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Chapter 5

I n this short book, we have tried to avoid the statistical form of argument that is both boring and proves nothing. Does anyone really care how many billions of dollars are spent by the Federal government for agricultural subsidies, weapons procurement, highway maintenance, food stamps, medical care, or foreign aid? Those who really care about these things tend to care about them in specific terms — how many dollars will their particular local school or hospital receive; how much will the government subsidize their particular business? Nobody really cares about the totals. Perhaps we should care about the total dollars, but it seems more relevant to concern ourselves with the systematic plunder of our economy, rather than the number of dollars collected and spent.

One important truth about our system of income taxation is that it destroys economic growth. If the income tax did not exist, almost all members of society would be wealthier — and not just because they would have the tax money to keep. They would have still more than that. All of the paperwork, accounting details, etc. would be eliminated, saving immense amounts of time and labor. The work of I.R.S. agents, most of whom are potentially productive members of society, would be directed at creating goods and services that consumers really want or need, instead of conspiring to spread fear and anxiety to enforce the income tax laws.

Adam Smith, in The Wealth of Nations, argued against high taxes in these words: "High taxes, sometimes by diminishing the consumption of the taxed commodities, and sometimes by encouraging smuggling, frequently afford a smaller revenue to government than what might be drawn from more moderate taxes." [Book 5, ch.2] (This has been called the "Laffer Curve" in recent years -- probably because pundits have laughed at it.)

Taxation destroys the network of economic relationships among people that permits them to cooperate to satisfy each others' needs and desires. When this destructive process stops, the level of production and consumer satisfaction increases. This should be our objective in abolishing the income tax, if we need to make a practical argument for it. Each individual should see an immediate, measurable number of dollars also — take out your pay stub or check register and look at what the I.R.S. confiscates on a regular basis.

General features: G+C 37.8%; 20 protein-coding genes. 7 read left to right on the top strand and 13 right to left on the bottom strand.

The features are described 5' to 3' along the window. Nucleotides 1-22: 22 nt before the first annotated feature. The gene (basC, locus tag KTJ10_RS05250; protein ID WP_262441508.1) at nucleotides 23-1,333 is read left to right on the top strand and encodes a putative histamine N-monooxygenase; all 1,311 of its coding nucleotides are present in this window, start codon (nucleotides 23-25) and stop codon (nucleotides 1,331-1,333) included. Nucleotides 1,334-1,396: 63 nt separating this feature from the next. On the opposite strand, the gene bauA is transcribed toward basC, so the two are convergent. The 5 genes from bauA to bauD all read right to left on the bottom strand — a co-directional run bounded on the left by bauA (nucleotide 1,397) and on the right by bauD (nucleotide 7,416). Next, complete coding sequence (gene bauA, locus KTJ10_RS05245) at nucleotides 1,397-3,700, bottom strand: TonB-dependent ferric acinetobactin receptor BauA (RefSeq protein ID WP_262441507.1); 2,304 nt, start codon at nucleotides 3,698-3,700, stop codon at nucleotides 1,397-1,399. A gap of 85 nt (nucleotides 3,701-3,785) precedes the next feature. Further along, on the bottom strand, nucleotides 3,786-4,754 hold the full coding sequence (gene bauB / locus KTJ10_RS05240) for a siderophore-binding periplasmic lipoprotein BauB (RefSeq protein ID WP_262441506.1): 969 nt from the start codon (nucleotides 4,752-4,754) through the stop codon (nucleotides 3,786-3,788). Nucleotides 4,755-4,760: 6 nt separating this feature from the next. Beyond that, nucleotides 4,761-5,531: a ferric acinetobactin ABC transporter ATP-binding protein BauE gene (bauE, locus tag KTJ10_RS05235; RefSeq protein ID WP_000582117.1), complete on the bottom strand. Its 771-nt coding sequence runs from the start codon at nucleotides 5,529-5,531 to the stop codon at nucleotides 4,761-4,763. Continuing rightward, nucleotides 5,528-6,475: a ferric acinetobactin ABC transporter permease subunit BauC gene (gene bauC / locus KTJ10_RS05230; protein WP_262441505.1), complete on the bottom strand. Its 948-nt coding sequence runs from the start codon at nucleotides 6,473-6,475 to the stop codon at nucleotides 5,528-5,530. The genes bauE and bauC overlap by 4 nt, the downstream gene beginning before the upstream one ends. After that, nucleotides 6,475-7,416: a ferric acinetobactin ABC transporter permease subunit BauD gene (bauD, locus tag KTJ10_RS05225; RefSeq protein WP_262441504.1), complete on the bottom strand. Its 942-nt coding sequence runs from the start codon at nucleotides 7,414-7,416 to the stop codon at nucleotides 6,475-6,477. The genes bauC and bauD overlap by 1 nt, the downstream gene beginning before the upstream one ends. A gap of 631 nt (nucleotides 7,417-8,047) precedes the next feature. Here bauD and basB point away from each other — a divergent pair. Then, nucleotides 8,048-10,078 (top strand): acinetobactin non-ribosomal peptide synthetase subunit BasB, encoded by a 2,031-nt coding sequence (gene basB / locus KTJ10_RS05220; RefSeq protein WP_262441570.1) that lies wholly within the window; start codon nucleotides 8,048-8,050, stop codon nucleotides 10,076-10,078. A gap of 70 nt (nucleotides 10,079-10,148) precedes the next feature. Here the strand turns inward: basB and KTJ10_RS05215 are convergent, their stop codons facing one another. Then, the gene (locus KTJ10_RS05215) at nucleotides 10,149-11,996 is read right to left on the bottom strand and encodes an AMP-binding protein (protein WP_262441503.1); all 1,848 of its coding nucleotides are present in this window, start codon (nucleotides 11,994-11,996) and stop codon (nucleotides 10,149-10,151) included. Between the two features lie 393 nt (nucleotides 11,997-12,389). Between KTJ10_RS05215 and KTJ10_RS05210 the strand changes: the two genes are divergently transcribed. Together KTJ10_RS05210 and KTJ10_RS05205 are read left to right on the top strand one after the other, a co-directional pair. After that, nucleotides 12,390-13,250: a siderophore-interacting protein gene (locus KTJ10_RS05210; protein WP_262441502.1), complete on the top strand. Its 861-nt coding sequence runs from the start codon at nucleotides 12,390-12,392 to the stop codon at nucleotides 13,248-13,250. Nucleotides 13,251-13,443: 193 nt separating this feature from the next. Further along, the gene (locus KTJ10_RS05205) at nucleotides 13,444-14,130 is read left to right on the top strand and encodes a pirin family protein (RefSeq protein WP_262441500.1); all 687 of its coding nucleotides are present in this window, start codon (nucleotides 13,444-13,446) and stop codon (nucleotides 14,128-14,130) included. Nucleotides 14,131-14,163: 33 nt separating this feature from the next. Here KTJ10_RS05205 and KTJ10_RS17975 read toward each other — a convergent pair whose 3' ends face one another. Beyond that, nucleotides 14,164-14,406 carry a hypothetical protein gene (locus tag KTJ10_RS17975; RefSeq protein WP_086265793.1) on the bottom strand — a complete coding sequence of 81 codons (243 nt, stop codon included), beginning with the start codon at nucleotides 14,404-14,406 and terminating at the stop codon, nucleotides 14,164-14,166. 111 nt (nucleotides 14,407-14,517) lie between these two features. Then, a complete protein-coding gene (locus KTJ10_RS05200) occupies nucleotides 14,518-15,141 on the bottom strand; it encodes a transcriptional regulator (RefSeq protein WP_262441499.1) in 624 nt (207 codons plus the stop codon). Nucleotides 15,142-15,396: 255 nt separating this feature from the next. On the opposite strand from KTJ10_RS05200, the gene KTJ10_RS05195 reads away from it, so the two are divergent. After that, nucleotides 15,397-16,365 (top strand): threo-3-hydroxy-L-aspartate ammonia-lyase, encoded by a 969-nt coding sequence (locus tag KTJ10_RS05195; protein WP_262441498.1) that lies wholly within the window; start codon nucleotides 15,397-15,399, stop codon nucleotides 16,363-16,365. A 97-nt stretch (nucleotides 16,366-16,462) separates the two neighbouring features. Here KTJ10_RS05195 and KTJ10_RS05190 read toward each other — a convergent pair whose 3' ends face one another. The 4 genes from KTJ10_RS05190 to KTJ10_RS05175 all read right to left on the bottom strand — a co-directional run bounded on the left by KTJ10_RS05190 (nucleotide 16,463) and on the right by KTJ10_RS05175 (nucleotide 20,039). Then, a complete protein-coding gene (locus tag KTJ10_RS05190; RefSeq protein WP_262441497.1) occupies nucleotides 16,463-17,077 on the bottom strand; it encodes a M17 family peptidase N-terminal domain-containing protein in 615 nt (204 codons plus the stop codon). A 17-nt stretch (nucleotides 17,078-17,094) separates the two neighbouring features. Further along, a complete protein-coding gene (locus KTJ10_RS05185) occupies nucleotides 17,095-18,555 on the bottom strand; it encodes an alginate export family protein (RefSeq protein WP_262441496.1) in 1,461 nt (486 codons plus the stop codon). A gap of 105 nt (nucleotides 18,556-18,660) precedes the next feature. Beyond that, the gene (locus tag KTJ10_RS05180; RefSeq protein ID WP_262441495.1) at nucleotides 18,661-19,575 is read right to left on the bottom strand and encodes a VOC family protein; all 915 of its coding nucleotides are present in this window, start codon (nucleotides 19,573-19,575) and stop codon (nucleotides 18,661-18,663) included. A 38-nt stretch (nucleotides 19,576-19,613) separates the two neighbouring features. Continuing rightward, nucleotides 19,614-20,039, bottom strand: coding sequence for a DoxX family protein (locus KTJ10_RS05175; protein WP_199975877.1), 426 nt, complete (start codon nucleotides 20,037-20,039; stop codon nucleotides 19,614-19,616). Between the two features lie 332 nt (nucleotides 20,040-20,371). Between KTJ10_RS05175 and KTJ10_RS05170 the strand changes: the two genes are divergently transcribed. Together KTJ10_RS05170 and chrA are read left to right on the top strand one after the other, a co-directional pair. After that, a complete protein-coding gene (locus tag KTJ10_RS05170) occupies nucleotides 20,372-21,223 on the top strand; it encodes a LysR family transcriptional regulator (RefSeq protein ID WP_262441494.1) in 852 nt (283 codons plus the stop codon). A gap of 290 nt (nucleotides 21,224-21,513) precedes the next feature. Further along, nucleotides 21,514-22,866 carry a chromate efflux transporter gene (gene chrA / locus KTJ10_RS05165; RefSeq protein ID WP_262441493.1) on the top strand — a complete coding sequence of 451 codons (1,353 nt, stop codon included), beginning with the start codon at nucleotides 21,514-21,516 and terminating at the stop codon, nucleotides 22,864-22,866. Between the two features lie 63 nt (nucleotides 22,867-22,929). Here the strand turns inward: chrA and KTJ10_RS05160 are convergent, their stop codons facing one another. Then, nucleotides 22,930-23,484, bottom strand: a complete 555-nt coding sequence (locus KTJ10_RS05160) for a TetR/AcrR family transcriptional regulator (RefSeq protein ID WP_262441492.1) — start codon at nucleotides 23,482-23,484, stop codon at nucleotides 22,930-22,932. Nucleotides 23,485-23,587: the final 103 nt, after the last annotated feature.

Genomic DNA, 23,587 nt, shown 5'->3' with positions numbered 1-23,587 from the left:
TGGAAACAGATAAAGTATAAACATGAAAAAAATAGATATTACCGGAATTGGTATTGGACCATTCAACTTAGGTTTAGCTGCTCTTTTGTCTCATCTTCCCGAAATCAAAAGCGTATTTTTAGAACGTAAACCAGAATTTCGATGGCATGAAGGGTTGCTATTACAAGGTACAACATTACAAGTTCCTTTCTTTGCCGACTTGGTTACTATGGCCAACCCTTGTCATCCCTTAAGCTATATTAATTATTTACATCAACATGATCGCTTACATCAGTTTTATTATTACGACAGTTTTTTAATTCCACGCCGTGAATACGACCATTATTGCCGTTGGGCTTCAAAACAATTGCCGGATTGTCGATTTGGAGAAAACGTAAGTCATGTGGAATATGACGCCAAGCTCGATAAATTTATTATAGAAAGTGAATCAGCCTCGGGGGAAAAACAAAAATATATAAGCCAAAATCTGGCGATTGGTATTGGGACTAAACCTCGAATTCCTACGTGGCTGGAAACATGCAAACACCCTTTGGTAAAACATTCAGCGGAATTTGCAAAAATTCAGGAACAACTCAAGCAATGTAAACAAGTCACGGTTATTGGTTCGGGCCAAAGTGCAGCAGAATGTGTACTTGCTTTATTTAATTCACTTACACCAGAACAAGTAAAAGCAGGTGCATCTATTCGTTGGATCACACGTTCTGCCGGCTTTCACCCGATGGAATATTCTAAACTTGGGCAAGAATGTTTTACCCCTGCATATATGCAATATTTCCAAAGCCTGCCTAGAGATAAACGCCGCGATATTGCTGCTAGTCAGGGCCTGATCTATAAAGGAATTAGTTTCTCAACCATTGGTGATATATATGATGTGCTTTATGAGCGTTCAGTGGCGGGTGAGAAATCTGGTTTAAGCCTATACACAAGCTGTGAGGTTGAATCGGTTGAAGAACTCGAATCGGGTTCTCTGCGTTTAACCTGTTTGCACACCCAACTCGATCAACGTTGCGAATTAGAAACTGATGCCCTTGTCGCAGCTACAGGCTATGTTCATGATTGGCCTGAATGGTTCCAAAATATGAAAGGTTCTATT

For many years, advocates of government spending talked about "the fiscal dividend" from inflation — the extra amount of revenue that was collected each year because inflation made the numbers larger on the income tax forms even though the standard of living of the taxpayers was going down. If we repeal the Sixteenth Amendment, there will be a genuine "fiscal dividend" that will stimulate the American economy toward a sustained period of economic growth unlike any so far in the 20th century. Indeed, you would have to look back to the great burst of industrialization in the 19th century to find a comparable period.

The growth and development of the United States in the 19th century would not have been possible if today's high levels of taxation had existed. You only need to look at the British economy — which used to be wealthier than the United States, but which has suffered from high income taxes for a few decades longer — to see the stagnating effects of the income tax. Savings and investment would be stimulated dramatically by the repeal of the Sixteenth Amendment.


A democratic society is always jeopardized by concentrations of political power. In the early days of the United States, with its open frontier and free economy, this was the major worry. Concentrated wealth typically wants to buy political power, and the concentration of wealth and power together work to preserve the privileges that can be legislated. The income tax today is one device that concentrated wealth uses to preserve its position.

What is the only way to disperse concentrations of wealth or the coordinated, conspiratorial management of concentrated wealth? Economists have long recognized that the antidote for monopoly is free and open competition. Indeed, in an open, competitive economy a concentration of monopoly power can only come from political privilege. The repeal of such privileges, alone, is sufficient to erode the basis of any artificial concentration. If political privileges are not available for sale by the centralized authority, even great wealth cannot buy them. Privileged elites in America are happy with the income tax!

With the bursting forth of economic growth and new savings and investment that would follow upon the repeal of the Sixteenth Amendment, there would be major new competitors founded to challenge the giants of our economy. Japanese companies that have come to dominate the markets for automobiles and electronic equipment would be once again faced with dynamic American ingenuity and investment. There is nothing wrong with our national economy today that free and dynamic competition cannot resolve, but to get to that point from here, we must first abolish the disease of taxation and regulation that prevents eager and creative Americans from doing those things that are necessary. Government is the problem, not the solution. The income tax is the tap-root of this poisonous weed.